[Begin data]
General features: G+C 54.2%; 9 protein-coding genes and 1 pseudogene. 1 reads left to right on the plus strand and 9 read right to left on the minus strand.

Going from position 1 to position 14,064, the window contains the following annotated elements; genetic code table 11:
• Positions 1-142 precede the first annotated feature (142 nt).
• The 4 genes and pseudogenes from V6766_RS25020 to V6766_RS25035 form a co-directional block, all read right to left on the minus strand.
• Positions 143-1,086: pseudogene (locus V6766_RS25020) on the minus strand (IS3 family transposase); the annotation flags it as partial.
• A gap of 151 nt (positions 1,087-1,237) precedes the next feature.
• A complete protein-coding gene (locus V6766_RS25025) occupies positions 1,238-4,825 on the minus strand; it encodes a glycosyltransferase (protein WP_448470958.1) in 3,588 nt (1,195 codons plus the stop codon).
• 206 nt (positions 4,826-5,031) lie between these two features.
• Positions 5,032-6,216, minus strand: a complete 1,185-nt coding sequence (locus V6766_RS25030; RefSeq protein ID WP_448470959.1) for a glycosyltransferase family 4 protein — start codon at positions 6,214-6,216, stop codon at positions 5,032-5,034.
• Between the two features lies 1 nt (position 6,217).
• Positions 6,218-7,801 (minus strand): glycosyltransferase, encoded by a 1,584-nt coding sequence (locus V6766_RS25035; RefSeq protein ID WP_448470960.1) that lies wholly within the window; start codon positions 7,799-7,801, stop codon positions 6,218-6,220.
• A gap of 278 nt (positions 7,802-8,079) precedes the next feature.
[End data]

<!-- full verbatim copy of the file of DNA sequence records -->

General features: G+C 54.2%; 9 protein-coding genes and 1 pseudogene. 1 reads left to right on the plus strand and 9 read right to left on the minus strand.

Going from position 1 to position 14,064, the window contains the following annotated elements; genetic code table 11:
• Positions 1-142 precede the first annotated feature (142 nt).
• The 4 genes and pseudogenes from V6766_RS25020 to V6766_RS25035 form a co-directional block, all read right to left on the minus strand.
• Positions 143-1,086: pseudogene (locus V6766_RS25020) on the minus strand (IS3 family transposase); the annotation flags it as partial.
• A gap of 151 nt (positions 1,087-1,237) precedes the next feature.
• A complete protein-coding gene (locus V6766_RS25025) occupies positions 1,238-4,825 on the minus strand; it encodes a glycosyltransferase (protein WP_448470958.1) in 3,588 nt (1,195 codons plus the stop codon).
• 206 nt (positions 4,826-5,031) lie between these two features.
• Positions 5,032-6,216, minus strand: a complete 1,185-nt coding sequence (locus V6766_RS25030; RefSeq protein ID WP_448470959.1) for a glycosyltransferase family 4 protein — start codon at positions 6,214-6,216, stop codon at positions 5,032-5,034.
• Between the two features lies 1 nt (position 6,217).
• Positions 6,218-7,801 (minus strand): glycosyltransferase, encoded by a 1,584-nt coding sequence (locus V6766_RS25035; RefSeq protein ID WP_448470960.1) that lies wholly within the window; start codon positions 7,799-7,801, stop codon positions 6,218-6,220.
• A gap of 278 nt (positions 7,802-8,079) precedes the next feature.